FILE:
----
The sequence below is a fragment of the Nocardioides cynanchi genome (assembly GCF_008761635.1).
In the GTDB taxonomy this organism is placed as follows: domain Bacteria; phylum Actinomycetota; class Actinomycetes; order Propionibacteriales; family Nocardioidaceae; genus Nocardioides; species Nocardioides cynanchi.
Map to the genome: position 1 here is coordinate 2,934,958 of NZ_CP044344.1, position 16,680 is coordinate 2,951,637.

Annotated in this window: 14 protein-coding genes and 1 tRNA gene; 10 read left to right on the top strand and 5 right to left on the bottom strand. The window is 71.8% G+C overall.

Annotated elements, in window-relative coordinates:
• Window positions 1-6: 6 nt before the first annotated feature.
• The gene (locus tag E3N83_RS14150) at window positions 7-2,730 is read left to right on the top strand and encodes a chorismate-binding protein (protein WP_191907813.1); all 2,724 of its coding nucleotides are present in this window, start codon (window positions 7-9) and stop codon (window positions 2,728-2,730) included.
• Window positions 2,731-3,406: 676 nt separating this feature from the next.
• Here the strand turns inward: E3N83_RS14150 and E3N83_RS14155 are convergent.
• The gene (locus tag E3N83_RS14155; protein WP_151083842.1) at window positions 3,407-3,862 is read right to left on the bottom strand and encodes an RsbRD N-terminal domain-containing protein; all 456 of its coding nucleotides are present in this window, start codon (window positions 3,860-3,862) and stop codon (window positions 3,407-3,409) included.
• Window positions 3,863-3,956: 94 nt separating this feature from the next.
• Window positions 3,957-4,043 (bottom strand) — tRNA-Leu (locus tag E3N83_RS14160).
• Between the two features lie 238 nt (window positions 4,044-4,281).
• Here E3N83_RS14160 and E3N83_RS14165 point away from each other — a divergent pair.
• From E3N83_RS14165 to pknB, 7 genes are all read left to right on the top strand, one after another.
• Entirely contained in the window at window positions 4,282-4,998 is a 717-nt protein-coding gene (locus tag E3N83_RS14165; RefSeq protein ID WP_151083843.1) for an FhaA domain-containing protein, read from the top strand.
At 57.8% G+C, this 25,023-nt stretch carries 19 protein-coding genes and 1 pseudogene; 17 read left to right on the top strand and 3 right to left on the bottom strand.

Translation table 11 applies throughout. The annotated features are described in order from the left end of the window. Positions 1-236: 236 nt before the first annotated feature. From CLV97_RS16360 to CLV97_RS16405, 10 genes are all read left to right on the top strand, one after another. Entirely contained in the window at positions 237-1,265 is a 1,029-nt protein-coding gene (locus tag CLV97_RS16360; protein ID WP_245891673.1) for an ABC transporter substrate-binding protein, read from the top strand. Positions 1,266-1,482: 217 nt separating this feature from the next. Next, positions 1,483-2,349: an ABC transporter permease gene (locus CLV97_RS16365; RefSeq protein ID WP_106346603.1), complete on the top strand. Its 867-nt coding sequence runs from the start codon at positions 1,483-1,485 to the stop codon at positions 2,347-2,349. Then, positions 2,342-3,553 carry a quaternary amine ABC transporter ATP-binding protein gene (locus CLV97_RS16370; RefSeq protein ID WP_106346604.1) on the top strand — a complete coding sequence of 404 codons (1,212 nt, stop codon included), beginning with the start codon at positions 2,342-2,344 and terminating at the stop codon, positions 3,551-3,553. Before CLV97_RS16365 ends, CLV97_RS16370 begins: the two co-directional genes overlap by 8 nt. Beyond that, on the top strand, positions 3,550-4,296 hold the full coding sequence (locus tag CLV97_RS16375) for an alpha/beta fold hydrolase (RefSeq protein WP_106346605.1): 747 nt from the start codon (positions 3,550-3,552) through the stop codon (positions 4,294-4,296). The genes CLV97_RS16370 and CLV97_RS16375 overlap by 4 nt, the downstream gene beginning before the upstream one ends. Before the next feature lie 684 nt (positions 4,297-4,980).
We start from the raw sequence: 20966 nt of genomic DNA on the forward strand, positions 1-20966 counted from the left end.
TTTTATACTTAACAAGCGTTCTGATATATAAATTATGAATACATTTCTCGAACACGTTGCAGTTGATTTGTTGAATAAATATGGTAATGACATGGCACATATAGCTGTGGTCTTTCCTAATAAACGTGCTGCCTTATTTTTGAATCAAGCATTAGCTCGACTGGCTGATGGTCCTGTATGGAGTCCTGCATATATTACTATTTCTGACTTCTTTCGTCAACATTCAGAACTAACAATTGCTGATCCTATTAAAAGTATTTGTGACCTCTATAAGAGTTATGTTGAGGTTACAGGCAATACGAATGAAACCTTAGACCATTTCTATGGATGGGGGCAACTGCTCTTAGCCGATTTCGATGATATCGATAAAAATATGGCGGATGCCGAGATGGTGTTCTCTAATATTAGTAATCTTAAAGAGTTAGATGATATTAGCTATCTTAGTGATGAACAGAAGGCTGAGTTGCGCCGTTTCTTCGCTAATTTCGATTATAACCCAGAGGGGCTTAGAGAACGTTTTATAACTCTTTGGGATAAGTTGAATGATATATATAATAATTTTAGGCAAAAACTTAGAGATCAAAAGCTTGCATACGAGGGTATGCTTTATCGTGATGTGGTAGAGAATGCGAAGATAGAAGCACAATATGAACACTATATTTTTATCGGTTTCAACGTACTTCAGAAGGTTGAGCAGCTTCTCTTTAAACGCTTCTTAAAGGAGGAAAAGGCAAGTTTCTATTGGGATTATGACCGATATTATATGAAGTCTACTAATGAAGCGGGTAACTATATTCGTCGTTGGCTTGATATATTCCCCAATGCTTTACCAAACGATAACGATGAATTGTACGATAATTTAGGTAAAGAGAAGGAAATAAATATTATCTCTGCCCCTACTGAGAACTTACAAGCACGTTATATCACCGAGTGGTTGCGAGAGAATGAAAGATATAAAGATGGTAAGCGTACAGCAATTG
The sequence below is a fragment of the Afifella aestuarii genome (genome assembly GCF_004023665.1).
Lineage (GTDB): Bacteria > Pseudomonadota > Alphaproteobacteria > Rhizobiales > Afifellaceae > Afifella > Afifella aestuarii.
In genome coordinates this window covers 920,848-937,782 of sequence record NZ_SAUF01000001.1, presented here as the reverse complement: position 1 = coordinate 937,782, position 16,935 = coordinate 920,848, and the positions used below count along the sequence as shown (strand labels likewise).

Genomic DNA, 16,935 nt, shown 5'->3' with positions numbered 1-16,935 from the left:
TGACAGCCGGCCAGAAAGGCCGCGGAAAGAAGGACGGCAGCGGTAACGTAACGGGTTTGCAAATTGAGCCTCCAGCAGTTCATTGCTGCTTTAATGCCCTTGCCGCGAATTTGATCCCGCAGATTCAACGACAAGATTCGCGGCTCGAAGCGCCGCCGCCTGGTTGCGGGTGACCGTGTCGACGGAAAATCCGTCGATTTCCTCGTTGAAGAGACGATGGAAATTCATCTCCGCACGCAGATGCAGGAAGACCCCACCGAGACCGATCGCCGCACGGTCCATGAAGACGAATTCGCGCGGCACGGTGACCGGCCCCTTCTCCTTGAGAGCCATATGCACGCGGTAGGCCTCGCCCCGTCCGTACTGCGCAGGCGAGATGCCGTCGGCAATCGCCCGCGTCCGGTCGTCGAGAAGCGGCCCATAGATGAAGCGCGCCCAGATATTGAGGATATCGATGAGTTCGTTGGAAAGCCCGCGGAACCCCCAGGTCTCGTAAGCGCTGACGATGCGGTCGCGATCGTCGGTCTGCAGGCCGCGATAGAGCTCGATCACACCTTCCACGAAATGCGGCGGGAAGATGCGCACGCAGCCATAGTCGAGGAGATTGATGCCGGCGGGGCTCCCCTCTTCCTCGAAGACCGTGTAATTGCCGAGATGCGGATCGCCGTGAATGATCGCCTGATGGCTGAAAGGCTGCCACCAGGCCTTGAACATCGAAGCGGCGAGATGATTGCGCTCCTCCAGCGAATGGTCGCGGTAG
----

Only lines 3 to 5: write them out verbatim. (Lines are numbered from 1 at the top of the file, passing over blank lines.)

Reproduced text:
Map to the genome: position 1 here is coordinate 2,934,958 of NZ_CP044344.1, position 16,680 is coordinate 2,951,637.

Annotated in this window: 14 protein-coding genes and 1 tRNA gene; 10 read left to right on the top strand and 5 right to left on the bottom strand. The window is 71.8% G+C overall.

Annotated elements, in window-relative coordinates: